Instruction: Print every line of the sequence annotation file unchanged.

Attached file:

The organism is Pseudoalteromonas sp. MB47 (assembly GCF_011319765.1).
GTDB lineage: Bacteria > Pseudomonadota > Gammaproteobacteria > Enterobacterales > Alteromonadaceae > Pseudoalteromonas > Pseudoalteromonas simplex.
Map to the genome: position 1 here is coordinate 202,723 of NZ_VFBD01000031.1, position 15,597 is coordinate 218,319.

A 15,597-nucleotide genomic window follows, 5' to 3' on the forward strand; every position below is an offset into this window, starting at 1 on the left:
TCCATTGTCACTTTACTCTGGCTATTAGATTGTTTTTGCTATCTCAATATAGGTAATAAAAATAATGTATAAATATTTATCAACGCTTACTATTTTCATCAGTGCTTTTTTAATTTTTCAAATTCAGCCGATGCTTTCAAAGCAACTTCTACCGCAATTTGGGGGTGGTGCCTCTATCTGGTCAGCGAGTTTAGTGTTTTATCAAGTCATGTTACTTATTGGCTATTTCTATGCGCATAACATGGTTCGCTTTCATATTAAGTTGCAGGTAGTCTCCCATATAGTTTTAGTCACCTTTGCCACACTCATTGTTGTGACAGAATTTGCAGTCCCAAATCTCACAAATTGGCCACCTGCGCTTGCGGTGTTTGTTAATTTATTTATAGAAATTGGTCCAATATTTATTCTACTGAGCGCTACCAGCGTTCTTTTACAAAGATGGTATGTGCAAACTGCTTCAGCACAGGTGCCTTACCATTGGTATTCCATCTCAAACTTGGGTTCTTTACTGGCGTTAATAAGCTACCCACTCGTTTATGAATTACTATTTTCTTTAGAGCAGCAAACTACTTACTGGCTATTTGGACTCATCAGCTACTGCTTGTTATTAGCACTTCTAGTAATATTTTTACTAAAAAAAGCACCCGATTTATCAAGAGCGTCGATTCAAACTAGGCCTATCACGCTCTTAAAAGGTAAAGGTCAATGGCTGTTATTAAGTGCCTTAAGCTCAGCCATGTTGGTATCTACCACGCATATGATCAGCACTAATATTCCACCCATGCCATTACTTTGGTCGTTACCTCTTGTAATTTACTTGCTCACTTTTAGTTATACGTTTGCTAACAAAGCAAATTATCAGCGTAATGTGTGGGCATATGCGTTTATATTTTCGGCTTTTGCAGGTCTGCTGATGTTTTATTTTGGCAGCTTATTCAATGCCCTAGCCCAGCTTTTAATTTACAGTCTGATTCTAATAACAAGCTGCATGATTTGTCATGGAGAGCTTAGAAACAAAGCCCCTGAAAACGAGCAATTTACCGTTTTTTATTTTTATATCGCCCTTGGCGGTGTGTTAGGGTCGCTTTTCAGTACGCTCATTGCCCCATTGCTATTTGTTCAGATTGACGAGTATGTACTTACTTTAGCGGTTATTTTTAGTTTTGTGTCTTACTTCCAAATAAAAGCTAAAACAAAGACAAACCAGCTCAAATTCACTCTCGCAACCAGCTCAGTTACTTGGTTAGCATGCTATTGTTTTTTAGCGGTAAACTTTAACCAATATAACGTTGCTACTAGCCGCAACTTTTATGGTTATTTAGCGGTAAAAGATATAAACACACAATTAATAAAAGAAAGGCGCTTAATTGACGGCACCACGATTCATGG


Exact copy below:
The organism is Pseudoalteromonas sp. MB47 (assembly GCF_011319765.1).
GTDB lineage: Bacteria > Pseudomonadota > Gammaproteobacteria > Enterobacterales > Alteromonadaceae > Pseudoalteromonas > Pseudoalteromonas simplex.
Map to the genome: position 1 here is coordinate 202,723 of NZ_VFBD01000031.1, position 15,597 is coordinate 218,319.

A 15,597-nucleotide genomic window follows, 5' to 3' on the forward strand; every position below is an offset into this window, starting at 1 on the left:
TCCATTGTCACTTTACTCTGGCTATTAGATTGTTTTTGCTATCTCAATATAGGTAATAAAAATAATGTATAAATATTTATCAACGCTTACTATTTTCATCAGTGCTTTTTTAATTTTTCAAATTCAGCCGATGCTTTCAAAGCAACTTCTACCGCAATTTGGGGGTGGTGCCTCTATCTGGTCAGCGAGTTTAGTGTTTTATCAAGTCATGTTACTTATTGGCTATTTCTATGCGCATAACATGGTTCGCTTTCATATTAAGTTGCAGGTAGTCTCCCATATAGTTTTAGTCACCTTTGCCACACTCATTGTTGTGACAGAATTTGCAGTCCCAAATCTCACAAATTGGCCACCTGCGCTTGCGGTGTTTGTTAATTTATTTATAGAAATTGGTCCAATATTTATTCTACTGAGCGCTACCAGCGTTCTTTTACAAAGATGGTATGTGCAAACTGCTTCAGCACAGGTGCCTTACCATTGGTATTCCATCTCAAACTTGGGTTCTTTACTGGCGTTAATAAGCTACCCACTCGTTTATGAATTACTATTTTCTTTAGAGCAGCAAACTACTTACTGGCTATTTGGACTCATCAGCTACTGCTTGTTATTAGCACTTCTAGTAATATTTTTACTAAAAAAAGCACCCGATTTATCAAGAGCGTCGATTCAAACTAGGCCTATCACGCTCTTAAAAGGTAAAGGTCAATGGCTGTTATTAAGTGCCTTAAGCTCAGCCATGTTGGTATCTACCACGCATATGATCAGCACTAATATTCCACCCATGCCATTACTTTGGTCGTTACCTCTTGTAATTTACTTGCTCACTTTTAGTTATACGTTTGCTAACAAAGCAAATTATCAGCGTAATGTGTGGGCATATGCGTTTATATTTTCGGCTTTTGCAGGTCTGCTGATGTTTTATTTTGGCAGCTTATTCAATGCCCTAGCCCAGCTTTTAATTTACAGTCTGATTCTAATAACAAGCTGCATGATTTGTCATGGAGAGCTTAGAAACAAAGCCCCTGAAAACGAGCAATTTACCGTTTTTTATTTTTATATCGCCCTTGGCGGTGTGTTAGGGTCGCTTTTCAGTACGCTCATTGCCCCATTGCTATTTGTTCAGATTGACGAGTATGTACTTACTTTAGCGGTTATTTTTAGTTTTGTGTCTTACTTCCAAATAAAAGCTAAAACAAAGACAAACCAGCTCAAATTCACTCTCGCAACCAGCTCAGTTACTTGGTTAGCATGCTATTGTTTTTTAGCGGTAAACTTTAACCAATATAACGTTGCTACTAGCCGCAACTTTTATGGTTATTTAGCGGTAAAAGATATAAACACACAATTAATAAAAGAAAGGCGCTTAATTGACGGCACCACGATTCATGG